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THE ARIZONA. REPUBLICAN. PHOENIX, TUESDAY MORNING, DECEMBER 6, 1921.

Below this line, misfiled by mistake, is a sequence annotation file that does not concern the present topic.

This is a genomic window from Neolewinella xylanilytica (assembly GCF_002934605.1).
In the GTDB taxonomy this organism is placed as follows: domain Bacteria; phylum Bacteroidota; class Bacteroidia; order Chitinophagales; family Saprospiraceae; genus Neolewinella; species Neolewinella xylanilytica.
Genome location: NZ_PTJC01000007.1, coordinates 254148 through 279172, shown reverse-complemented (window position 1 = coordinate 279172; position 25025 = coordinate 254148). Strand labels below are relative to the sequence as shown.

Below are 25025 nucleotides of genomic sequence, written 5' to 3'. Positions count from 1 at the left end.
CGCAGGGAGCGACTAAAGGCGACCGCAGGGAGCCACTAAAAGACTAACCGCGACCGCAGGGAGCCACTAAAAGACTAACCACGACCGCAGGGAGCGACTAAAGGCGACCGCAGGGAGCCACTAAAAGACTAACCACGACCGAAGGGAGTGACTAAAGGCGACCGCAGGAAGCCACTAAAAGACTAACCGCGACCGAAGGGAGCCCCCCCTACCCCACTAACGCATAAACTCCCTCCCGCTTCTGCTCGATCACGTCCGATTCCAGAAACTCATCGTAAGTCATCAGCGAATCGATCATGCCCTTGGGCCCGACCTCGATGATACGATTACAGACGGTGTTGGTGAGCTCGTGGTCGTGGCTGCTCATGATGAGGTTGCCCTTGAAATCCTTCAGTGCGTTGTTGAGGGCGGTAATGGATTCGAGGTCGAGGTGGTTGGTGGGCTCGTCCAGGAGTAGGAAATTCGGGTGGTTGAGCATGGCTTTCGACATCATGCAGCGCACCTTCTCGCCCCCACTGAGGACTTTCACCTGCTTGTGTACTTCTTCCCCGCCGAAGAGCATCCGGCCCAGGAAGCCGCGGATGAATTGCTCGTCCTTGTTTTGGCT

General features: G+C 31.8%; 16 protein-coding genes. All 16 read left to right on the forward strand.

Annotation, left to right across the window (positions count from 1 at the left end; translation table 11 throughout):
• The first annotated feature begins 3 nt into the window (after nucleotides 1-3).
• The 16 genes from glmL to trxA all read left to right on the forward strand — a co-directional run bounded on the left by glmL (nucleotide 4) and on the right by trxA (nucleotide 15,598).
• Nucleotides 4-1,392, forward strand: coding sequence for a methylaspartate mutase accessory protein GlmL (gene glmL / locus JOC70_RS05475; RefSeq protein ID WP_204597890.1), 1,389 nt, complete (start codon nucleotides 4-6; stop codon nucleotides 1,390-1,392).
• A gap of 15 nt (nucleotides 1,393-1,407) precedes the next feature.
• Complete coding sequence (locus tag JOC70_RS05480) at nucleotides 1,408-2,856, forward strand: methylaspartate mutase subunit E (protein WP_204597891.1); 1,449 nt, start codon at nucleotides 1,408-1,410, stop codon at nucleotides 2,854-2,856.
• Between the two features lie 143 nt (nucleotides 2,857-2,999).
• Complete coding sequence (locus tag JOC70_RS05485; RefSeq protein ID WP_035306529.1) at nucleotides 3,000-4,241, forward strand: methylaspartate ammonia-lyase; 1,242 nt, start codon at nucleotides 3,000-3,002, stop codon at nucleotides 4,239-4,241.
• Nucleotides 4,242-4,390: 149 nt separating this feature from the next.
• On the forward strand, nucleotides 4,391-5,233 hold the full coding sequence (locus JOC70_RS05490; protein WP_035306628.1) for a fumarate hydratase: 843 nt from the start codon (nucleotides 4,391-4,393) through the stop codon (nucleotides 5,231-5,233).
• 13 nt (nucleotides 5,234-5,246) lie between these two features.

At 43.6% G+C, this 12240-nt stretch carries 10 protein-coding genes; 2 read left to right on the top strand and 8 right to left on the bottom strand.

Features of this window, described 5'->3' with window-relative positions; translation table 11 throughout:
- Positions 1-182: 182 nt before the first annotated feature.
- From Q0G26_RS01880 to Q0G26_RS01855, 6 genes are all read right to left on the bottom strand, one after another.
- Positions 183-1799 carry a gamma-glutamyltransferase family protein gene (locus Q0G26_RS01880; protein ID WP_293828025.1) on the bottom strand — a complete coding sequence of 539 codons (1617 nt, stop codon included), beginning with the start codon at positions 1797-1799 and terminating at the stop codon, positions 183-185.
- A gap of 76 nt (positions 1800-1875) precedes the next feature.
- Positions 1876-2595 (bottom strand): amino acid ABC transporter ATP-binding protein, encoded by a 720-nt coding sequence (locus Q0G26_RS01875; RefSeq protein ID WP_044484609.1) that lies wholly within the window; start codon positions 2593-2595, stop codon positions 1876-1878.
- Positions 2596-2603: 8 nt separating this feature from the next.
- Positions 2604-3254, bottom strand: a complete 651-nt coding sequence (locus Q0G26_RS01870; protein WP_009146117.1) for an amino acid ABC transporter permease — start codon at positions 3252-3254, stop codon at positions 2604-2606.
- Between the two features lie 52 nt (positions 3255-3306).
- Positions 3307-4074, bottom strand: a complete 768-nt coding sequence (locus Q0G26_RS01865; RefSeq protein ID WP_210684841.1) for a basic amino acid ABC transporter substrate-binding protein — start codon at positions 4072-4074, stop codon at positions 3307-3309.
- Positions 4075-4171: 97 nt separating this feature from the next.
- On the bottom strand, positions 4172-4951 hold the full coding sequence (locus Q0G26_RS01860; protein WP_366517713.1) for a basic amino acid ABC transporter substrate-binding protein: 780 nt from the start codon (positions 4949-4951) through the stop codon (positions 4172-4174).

PAGE THREE ffiW PAVEMENT ON ME ROAD TO BE TUMOR OPENED ROW The three-mile stretch of pave nint beinir constructed by White & Miller fdr the state between Sixteenth street and the end of the Tempe con crete highway will be thrown open lor traffic tomorrow. This work was undertaken on Oct. 11. shortly after the awarding-of the contract by the ,"te engineering- department. The r? ?? ls 1S feet w"lde and six inches thick. The base is asphaltic con crete. Vnder instructions from Assistant State Engineer Holmouist, the con tractors are finishing 200 feet of the roadway at the east end with surfac ing or seal coat on which the patent has expired. It consists of asphalt and stone chips. The surfacing of the rest of the stretcli is of bitulithic. Surfacing was laid jn 865 feet yesterday, leaving 1135 feet to be fin ished today and tomorrow. The work of putting on the seal coat follows on the heels of the surfacing coat. When this stretch has bon finished there will be a clear hard surfaced road to Chandler and beyond. Al most every type of hard surfaced is represented in this 25 mil"s of high way. The contractors are completing the work as they go along. The shoulders are put into place and as soon as the seal is put on. though yet hot, the roadway is ready for vehicles. More women than men get divorces in New York. o Billiards began as an outdoor pastime. 1 BUSINESS MEN'S LUNCH Eat at the COMMERCIAL CAFE TODAY Price Fifty Cents "Where Quality and Service have no equal. Open from 5 A. M. to 1 A, M'. The Charm of the Unusual marks the Gift Chosen Here A Christmas selection from this fas cinating array of gifty things will help you avoid the commonplace. Art objects, rare gems, quaint, jewelry, Navajo hammered silver, In dian blankets and baskets, things from far-away Japan so varied is the col lection that one may find a suitable choice for any member of the family. And we'll gladly pack your gift for safe mailing. ' GRAVES INDIAN SHOP 8 West V ashington THE SHOP OF A THOUSAND GIFTS ONLY TWO SCHOOLS IN STATE WITHOUT T ML iip.il Look Him Over! He Wants to Be a Fighter While there are 198 boys attending the Globe high school eligible for military training, it has not been in troduced in the school, according to Major Linton, inspector of high school cadets, who returned yester day from an inspection trip which included the mining center. Major Linton refused to discuss the matter other than to say that the school of ficials claimed that they did not have an instructor who had time to devote to the work. He made no comment relative to the failure of the school to qualify. "The matter will be covered in my report to Adjutant General Ingalls, said the inspector. The only other high school In the state, it Is understood, that has not taken up military training Is the Mesa High school, claiming that this was due to a shortage of teachers. In a report to the adjutant general relative to the attitude of the south side Institution Major Linton stated that he took up he mater wih O. S. Stapley, one of the school trustees. "Mr. Stapley told me,"' said Major Linton, "that the matter had come up at a meeting of the board. In the earlv art of the term and that the faculty of the high school had ad vised against having the training this vea.- on account of the shortage of teachers, and not at the time having anyone available who was capable of giving this instruction, 'xne teacners had also questioned the advantage to be trained in taking military training. and pointed "out that other schools did not take it, and were not penal ized for so doing.'' "While Globe and Mesa have fallen down on carrying out military train ing in the schools, his inspection up to date has, been most satisfactory elsewhere, reports the major. Miami has a splendid cadet unit of SO. while in Safford, Clifton and Duncan, the training won the approval of the in spector. Major Linton will leave this morn ing for an inspection trip which will take him to Douglas, Wilcox, Bowie and BIsbee. uMliliEfiS' An unusual feature of the two-day examination which began at 8 o'clock yesterday morning at the school ad ministration building, under the su pervision of A. L. Jones, county school superintendent, for trial teach ing certificates, is that of the eight persons taking the examination five are men. The examination, which Is the second to be given since the new rules adopted by the state board of education went lio effect last July will close at 5 o'clock this afternoon. Under the new rules governing the examination, only those who have had a four-year high school course or its equivalent can take the examination and this raising of the standard is given as the reason why such a small number' of persons is taking the ex amination. The first examination given under the rule was held in Sep tember and 22 took the tests. 19 mak ing a passing grade. The applicant Teceiving a passing grade Is given a trial teaching certificate which is EXAMINATIONS HERE Mm A o$ zirv A I y' if t i f r- If : ffr .jf 1 i.. Jh I fl it TELLS COUNCIL OF SETTLEMEI HOUSE An insight into the activities of the Settlement House was given the local council of Parent-Teacher asso ciations yesterday when the members gathered at the Sherman street head quarters established by the Ameri canization committee and listened to a talk by Mrs. F. C. Green, social service worker. Mrs. Green told of the training, a feature of which is to teach the Mexicans the manners and customs That man-plus in the middle is Jan Van Albert, 19 years old now and 9 feet 3 Inches tall. By the time he really grows up, he's expected to be quite a giant. Jan wandered into a Chicago gymnasium tother day and announced he'd like to learn to be a prizefighter. Pal Moore, who's shown shaking hands with him here, looked him over and told him he might be quite a figure in a circus ring, but they'd have to make the prize ring larger before he could operate efficiently there. Jan hails from Holland. of Americans. She told many Inter esting stories to Illustrate her point The speaker made the statement tha George Erisbois, chief of police, hai declared the morale of the commu- - nity had improved since the Settle ment House had been a feature oi community life. Mrs. Green was introduced by C. E Mason, chairman of the Americaniza tion committee, who in his talk touched upon the work here. Leonard Valenzuela, a Settlement House boy, furnished a violin num ber, while Armenda Vendrill, one ol the girls identified with the house, gave a dance number and a reading The program was arranged by Mrs. E. C. Ellis, who heads the Ameri canization committee for the council. 4 lunch at noon 40 good for two years and is made per manent i the holder fias taught one year in the grade schools and has taken certain prescribed normal school work. The state board of examiners Is composed Of Miss Elsie Toles, state school superintendent; Albert H. Kummel, principal of the Monroe school. Phoenix ,and Miss Louise Boehringer of Cochise county. LEGALrfYoTsCHOOL E MEASUH ILVEO i torn pare Everythin or r rices on We do not offer a few items at cost and make up for it on some others. It is our policy to maintain our prices regularly low on everything that we sell, offering real economy to the careful shopper. Hence our slogan "Something Saved On Everything." Royal Baking Powder, 12 oz. can 47c RYZON Baking Powder, 1 lb. can 43c S1 1 i T- V T" 1 am ) 24-lb. sack ,69c -aiumei caKing rowaer i id. can zac 5 lb. can 97c 10 lb. can $1.47 K. C. Baking Powder, 25c can. .21c A. & H. Soda, 1 lb. can 9c Libby's Canned Goods Yellow 'Cling Peaches, No. 2y2 can 31c Sliced Pineapple, No. 1 can 14c No. 214 can ....29c Apple Butter, No. 1 can 16c Libby's Kraut, No. 2y2 can ..... 19c Libby's Potted Meats, can 5c Boneless Chicken, can 59c Libby's Corn Beef, can 25c Libby's Roast Beef, can 25c Libby's Lunch Tongue, can 27c Corn Beef Hash, 2 lb. can 27c Army Bacon, 12 lb. can $1.95 ,37c I Anny Com Beef, 2 lb. can 27c The question of legality of chapter 10 of the session laws of the last legislature Is involved in a case ar gued and submitted to the supreme court yesterday in which L. W. Cog gins, a taxpayer, brought mandamus proceedings against the county school superintendent, county treasurer and school trustees of district 1, to pre vent the issuance of warrants to teachers bearing interest at 8 per cent when there is no money In the treasury. Under paragraph 270? of the civil code, 1913, no warrant oouid be drawn on the fund unless the money was in the school fund. It "was con tended that the act of the last, legis lature repealed the former act, the laier act providing that the warrants issue and bear interest at not less than eicht per cent. On the other hand, it is held that the old law is still in effect and the new law invalid on three grounds; first, that the act did not fix a cer tain rate of interest; second, that the title of the act did not cover the subject of interest, and third that it is class legislation In that it allows the rate of interest to school teach ers to be 8 per cent while other war rants are drawn at the rate of per cent. o ARRIVES TO ASSIST Vi EF SG AGENT F nn u nu U II IU1I i MIV SHI BIDS TO BE SOLD THUDS. By a resolution adopted yesterday. the Bankers Trust company of New York city was made the fiscal agent of the board of supervisors for the $4,500,000 issueof Maricopa county road bonds, 'nhieh are to be sold on Thursday. Dec. 8. As agent the Bankers Trust company will handle all Interest payments and receive all payments .for the installments of bonds for the supervisors, forwarding the receipts to the local banks for the county. T. W. Benson, clerk of the board of supervisors, said yesterday it will be optional with the purchasers of the bonds as to whether they will make their payments direct to the county treasurer or to the Bankers Trust company. It is thought, however, by the board that the purchasers will prefer using the New York exchange for their payments. Sealed bids for the bon'ls are to be opened- at 2 o'clock Thursday after noon, Dec. 8. Three plans of pur rhase have been made by the board. One purchaser can take the entire amount of bonds for cash. Or the bends can be purchased in five in stallments, the last payment to be made next November, i r several pur chasers can take the bonds in amounts to be not less thin $25,0u0. o tl tract for the finishing of the new church building at the corner of North Central avenue and Tierce street was awarded to T. L. Edens, a local contractor. Work will begin at once on the new building, which will be completed in the next twelve months. A committe has been appointed consisting of E. C. Phelps, E. M. Sweet, Jr.; L. J. Cox, J. A. It. Irvine and C. M. Aker to plan a campaign for the collection of the subscriptions already made and the soliciting of new ones with which to finish the building E. C. Phelps was made chairman and K. F. McGough secre tary of the committee which will have charge of the details of the work. At noontime eat lunch at DONOFRIO'S Our 'menu from day to day offers a wide variety of choice noontime dishes properly cooked in a clean, well aired kitchen. Luncheon here, is quietly and quickly served. ' Persons who enjoy a quiet place to eat usually come here, away from the clatter and noise of the ordinary restaurant. Forty Cents is charged for Table d'Hote Lurheon at noon. A Sweets Shop Where the Quality Is Just a Little Bit Better. LEGION AUXILIARY Savings On Timely Staples Eastern Corn Meal, 10-lb. sack. .35c 24-lb. sack ,...,69c Hominy Grits (bulk) 5 lbs. for . . 19c Sambo Pancake Flour, package. .13c Post Toasties, package ..11c Cream of Wheat (The Original) . Package . . 25c Rolled Oats (Bulk) 10 lbs. for. . .61c Los: Cabin Syrup, large can 99c Medium size can 53c Large Size Prunes, 2 lbs. for. . . .37c Fresh Ranch Eggs, dozen 50c Select Storage Eggs, dozen 44c Fresh Creamery Butter per pound 50c Milcoa Nut Butter, per pound. . .23c Yeast Foam, package ... . . .8c Comb Honey, per square ....... 23c Bakers Chocolate, per pound 45c Baking Powders Settlings Baking Powder, 12 oz. can Miss Nina A. Sessions, psychiotrlc social worker, arrived from South Carolina yesterday to assist in the mental hygiene survey which is be ing made in Arizona. Miss Sessions, who has been with the national committee of mental hygiene for three years, is one of the group of workers who will assist Dr. Thomas Haines, director, in his sur vey of this state. C. L. Hulgren, psychologist, will arrive from the south shortly to join Dr. Haines" corps. Miss Sessions has had wide ex perience in the line of work which has brought her to Arizona. She was connected for somo time with the children's bureau at Washington, D. C; with the bureau of juvenile re search in Ohio and the epileptic col ony at Skillman. N. T. ZA SATURDAY The 'Woman's auxiliary of the Frank Luke post of the Americaa le gion will hold a bazaar Saturday at the Grand Central market. A cooked food 4ale will be held in connection with ths sale of Christmas novelties. It 13 believed that the sale will brine out a number interested in se curing particularly attractive holid.ny gifts and delicious home cooked foods. Mrs. F. E. Fogg, the chairman of the committee on arrangements, an nounced yesterdpy that donations for the bazaar should be ready by Wed nesday and that they will be called for by the committee in charge. The sale will begin promptly at 10 o'clock. LET CONTRACT FOR MEJIICil At a meeting yesterday afternoon of the building committee of the Central Methodist church the con 'Something Saved On Everything' BON TON . 31 East Adams St. Pay Less ! PORAGE POT Fourth Ave. and Washington St. S3 'our m P-M LC WJ FOODS That Furnish SUGAR LOAF North First Ave. Pay Cash ! PAY'N TAKIT Grand Central SLIPPERS - Slippers are .the ideal gift for any man. And we are showing this year the largest and best as sortment of any pre vious season. Felt slippers, a big variety of styles and colors, leather slippers in all styles both tan and black. Prices start at $3.00 VIC HANNY CO. - - v ki -J' 'daddy gave me a wonderful ampico reproducing piano' The Perfect C iris f mas Gift WHAT could be so wonderful a gift for Christmas as the marvelous Ampico Reproducing Piano-? i The instrument that will fill your home with music this Christmas and through the years to come. The Ampico is in truth "the great giver of music" for it is more than a piano it is- music itself the playing of such great artists as Godowsky, Levitzki, Mirovitch, Ornstein, the great Rachmaninoff and a hundred other talented artists who have recorded their playing. You may hear the great clas sics, selections from grand opera, charming salon studies, favorite ballads and home songs, the latest hits from light opera and irresistible dance music. All the music you love best, played by artists, exactly as if they were present and playing for you alone. Call at our studios at any time that suits your convenience. Bring your friends with you. We will be glad to present an impromptu concert for your pleasure. YoU will find this hour with music to be time most delight fully spent. The AMPICO imhe KNABE Haines Marshall & Wendell . Uprights and Grands Convenient Terms Arranged Pianos Taken In Exchange REDEWILL MUSIC COP.PANY .222 West Washington St Eugene Redewill, Owner 'The Home of Hart Schaffner & Marx Clothes" j